Monday, 19 November 2012

Which tasting notes will help my red wine age?



On passing the MW you are required to participate in the Institute’s education programme, and as part of this obligation I spent several days marking students tasting notes. The best notes were deductive - the Institute has an exacting approach to notation – whilst the worst answers just kept on plundering a limited lexicon of descriptions, like a still-life artist condemned to rearranging and painting the same bowl of fruit over and over and over again.

Subjecting nouns to this sort of functional and metaphorical shift in usage is meat and drink to the wine trade. Anyone who has ever stood-up in front of a crowd of diners with a glass of wine in hand knows nothing pacifies a drunken mob better than the timely naming of a fruit: “raspberries here”, “plums”, “blackcurrants” etc , and it’s tempting to think the better the wine the more elaborate and more exotic these depictions must be. Yet it seems that just as you can induce a trance by staring into a mirror for too long, so continually hanging your nose over the same wine will eventually bring-on olfactory hallucinations. How else can we possibly account for people conjuring up such queasy mixes as cassis, cherries, bacon-fat, Asian-spices, pepper, liquorice and garrigue within one glass? And at what point does wine tasting become legalised solvent abuse?

Often tagged onto these longer notes are “drinking windows”, and it’s not unusual to find that there is a correspondence between the over-endowment of descriptors and the number of years to peak maturity. Discursiveness and ageing potential seem inextricably linked.   You think its complex now, blah, blah, blah, Asian spices, blah? Well, you ain’t seen nothing yet! 2025-blah.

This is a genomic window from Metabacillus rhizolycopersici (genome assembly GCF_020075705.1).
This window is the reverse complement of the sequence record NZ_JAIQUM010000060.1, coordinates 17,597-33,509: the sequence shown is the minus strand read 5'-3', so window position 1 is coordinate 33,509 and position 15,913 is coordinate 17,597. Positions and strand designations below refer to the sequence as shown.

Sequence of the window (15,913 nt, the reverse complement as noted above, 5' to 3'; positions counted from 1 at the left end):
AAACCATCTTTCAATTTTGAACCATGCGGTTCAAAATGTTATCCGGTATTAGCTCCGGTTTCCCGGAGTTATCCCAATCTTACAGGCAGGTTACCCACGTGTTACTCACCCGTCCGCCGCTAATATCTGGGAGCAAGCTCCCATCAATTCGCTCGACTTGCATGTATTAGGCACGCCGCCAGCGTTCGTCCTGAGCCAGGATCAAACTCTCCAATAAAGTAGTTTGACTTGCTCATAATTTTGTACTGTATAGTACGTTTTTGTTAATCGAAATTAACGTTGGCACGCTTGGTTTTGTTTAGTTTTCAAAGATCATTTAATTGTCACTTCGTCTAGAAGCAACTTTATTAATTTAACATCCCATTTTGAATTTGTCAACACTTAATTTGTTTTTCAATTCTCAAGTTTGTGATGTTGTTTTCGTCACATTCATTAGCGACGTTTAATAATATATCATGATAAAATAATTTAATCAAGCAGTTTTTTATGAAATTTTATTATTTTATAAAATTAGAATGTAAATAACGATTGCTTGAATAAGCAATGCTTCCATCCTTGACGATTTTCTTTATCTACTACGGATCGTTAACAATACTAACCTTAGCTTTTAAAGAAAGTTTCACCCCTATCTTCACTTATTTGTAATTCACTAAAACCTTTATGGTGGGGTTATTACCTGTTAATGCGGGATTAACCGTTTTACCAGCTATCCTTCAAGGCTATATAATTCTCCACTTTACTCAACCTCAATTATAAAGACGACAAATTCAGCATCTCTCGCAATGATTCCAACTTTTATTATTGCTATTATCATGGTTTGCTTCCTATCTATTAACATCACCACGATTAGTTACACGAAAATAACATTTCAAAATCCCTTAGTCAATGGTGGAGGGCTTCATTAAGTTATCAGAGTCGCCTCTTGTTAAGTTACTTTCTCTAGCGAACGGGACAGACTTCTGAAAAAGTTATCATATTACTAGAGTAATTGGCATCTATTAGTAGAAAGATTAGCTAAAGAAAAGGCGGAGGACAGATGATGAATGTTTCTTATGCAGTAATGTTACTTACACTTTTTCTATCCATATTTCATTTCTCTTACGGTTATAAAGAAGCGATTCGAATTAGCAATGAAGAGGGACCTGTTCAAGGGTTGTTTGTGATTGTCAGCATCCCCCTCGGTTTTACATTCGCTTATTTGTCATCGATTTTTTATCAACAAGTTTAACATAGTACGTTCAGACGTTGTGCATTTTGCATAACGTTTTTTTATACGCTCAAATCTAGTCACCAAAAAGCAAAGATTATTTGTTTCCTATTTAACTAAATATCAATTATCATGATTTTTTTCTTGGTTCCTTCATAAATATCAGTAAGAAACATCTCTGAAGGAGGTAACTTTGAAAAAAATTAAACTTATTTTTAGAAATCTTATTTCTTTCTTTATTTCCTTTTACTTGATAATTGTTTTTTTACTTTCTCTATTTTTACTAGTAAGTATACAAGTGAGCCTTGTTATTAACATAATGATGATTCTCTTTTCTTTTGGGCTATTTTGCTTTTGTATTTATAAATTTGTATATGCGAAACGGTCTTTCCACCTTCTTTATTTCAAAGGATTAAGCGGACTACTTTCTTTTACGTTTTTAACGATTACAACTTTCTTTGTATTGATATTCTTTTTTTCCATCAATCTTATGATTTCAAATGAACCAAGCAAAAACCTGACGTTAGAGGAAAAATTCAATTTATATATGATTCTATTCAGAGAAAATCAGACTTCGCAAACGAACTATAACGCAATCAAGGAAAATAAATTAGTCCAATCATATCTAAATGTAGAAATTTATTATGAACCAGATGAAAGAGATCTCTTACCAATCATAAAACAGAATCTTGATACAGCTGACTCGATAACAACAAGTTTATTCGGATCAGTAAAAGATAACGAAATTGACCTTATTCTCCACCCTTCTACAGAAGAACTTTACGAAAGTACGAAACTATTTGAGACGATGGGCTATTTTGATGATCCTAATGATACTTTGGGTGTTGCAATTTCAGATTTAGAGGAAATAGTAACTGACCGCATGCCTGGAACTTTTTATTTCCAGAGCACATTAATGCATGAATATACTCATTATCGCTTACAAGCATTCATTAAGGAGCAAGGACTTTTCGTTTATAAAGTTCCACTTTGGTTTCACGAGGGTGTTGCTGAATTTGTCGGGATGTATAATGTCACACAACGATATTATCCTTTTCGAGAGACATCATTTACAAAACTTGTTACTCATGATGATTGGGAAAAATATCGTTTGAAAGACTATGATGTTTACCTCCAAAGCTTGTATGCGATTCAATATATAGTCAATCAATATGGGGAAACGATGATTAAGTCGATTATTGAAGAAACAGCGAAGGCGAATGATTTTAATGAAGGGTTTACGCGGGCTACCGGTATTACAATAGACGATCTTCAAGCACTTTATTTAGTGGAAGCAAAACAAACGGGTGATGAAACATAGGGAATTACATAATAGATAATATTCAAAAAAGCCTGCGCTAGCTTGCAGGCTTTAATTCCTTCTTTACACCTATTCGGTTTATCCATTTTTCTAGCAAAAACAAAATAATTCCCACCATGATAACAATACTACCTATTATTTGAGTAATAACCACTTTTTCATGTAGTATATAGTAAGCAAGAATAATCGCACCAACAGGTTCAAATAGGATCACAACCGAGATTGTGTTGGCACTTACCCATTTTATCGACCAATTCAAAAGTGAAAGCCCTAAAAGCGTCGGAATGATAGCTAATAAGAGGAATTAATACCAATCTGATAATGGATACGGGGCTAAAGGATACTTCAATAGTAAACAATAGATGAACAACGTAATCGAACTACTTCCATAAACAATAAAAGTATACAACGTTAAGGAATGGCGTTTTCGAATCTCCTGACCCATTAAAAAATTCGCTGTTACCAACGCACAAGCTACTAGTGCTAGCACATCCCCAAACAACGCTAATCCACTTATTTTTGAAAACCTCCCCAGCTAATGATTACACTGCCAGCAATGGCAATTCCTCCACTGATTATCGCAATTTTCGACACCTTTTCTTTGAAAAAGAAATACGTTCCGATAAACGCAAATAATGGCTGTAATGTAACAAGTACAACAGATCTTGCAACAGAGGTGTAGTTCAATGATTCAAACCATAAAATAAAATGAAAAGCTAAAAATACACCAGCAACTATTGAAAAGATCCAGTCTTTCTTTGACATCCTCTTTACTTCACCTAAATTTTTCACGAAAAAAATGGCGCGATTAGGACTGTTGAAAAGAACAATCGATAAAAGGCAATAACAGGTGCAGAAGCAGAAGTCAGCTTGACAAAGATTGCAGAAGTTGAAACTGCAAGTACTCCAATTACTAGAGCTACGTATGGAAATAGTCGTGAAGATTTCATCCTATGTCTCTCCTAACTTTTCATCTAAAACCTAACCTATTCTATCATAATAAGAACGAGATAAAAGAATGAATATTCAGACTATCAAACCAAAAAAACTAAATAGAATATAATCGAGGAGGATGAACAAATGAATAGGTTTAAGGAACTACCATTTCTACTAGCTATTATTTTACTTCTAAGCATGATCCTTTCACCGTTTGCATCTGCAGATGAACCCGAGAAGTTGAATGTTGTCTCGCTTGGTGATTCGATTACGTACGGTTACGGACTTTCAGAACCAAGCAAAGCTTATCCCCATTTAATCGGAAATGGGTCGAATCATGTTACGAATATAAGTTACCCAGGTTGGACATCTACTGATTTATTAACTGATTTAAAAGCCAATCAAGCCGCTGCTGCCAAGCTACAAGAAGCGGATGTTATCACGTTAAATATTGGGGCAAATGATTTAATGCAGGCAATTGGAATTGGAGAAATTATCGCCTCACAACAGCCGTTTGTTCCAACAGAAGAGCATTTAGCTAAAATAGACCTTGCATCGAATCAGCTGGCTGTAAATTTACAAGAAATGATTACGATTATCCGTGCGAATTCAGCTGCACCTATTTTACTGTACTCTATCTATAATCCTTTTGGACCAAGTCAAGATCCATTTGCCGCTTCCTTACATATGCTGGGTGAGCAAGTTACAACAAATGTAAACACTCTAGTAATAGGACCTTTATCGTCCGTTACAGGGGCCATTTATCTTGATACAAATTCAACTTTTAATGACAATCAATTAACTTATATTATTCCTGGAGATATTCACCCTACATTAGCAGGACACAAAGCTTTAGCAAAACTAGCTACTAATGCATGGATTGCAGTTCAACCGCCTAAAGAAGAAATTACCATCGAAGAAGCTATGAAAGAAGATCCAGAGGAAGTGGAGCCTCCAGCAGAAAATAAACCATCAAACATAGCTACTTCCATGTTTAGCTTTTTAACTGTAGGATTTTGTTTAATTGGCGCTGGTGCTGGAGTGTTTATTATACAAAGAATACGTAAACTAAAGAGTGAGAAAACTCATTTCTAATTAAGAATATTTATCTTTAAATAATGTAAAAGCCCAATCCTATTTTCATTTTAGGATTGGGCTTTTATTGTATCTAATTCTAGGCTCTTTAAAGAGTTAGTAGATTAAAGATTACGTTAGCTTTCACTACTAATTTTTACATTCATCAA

Somewhat against the trend, I am increasingly persuaded that ageing potential follows on from wines’ homogeneity rather than the faux-complexity found by over-zealous tasters. In my recent blog on Otago (The Heart of Lightness) I drew out the differences as I saw them between Otago and the Cote de Nuits:   

"Depending on your point of view, a prism either scatters light into its constituent wavelengths or refocuses them back into a single beam. Loosely applied, this seems a reasonable analogy for the differences I tasted between the Pinot Noir of Felton Rd and the wines of Vosne Romanée; viticulture, vinification, elevage, maturation, and polymerisation act like a lens in Burgundy, drawing everything to a point, whereas at Felton Rd, the studied application of the same techniques produces a hugely varied palate."

If you taste red burgundy whilst feigning ignorance of its appellation divisions, then the wines can be categorized according to the purity and intensity of the rather singular red fruit character they possess, and the extent to which the rustic counterpoint to this fruitiness is replaced by condensed and soluble tannins. In other words, the trend towards homogenisation is a good sign in young red burgundy. In fact, I would go as far as to say that the ageing potential for Pinot Noir is inseparable from this process of youthful coalescence.

And why stop with Burgundy. The best wines of Pomerol can have a lozenge-like softness. I recently wrote of Vieux Chateau Certan it was “Blissfully simple”, which might sound like I was damning the wine with faint praise, when in fact I was utterly entranced.

Richard Smart taught us that deep shade is the enemy of high quality wine production, and since he first published “Sunlight into Wine” we have been slowly learning about the intricacies of the relationship between light exposure and wine style.  At first, sunlight exposure and long hang-times sounded like good prescriptions in cool and temperate climates, yet the more I taste and compare wines drawn from different hemispheres and continents, the more convinced I am that long exposure to direct and diffuse UV builds flavour at the expense of homogeneity. Chilean Pinot might taste of blackberries, cherries, rhubarb, coffee, ivy and resin, but it’s hard to work out how wines inclined towards such youthful divergence will do anything other than fracture further apart with age. Far from being the prerequisite for ageing, youthful complexity perhaps mitigates against anything but future decline.


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